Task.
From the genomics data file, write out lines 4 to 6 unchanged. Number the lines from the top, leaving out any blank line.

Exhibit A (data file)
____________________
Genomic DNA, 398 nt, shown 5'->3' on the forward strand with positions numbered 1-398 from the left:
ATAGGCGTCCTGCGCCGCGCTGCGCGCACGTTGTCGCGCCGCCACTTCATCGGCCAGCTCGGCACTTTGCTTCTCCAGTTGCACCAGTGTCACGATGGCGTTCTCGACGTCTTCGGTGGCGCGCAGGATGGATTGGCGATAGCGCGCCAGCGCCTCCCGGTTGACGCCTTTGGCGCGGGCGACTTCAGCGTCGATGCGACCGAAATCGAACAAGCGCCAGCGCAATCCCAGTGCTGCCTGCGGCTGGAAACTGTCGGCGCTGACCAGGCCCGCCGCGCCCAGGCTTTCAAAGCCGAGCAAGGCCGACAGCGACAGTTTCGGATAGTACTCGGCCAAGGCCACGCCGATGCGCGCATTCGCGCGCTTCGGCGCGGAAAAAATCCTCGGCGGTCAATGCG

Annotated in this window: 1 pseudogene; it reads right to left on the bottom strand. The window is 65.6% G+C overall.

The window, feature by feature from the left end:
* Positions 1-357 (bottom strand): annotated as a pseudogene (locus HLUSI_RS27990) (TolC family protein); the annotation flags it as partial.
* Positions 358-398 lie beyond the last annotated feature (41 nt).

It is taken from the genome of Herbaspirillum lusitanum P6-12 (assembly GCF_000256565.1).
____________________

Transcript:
The window, feature by feature from the left end:
* Positions 1-357 (bottom strand): annotated as a pseudogene (locus HLUSI_RS27990) (TolC family protein); the annotation flags it as partial.
* Positions 358-398 lie beyond the last annotated feature (41 nt).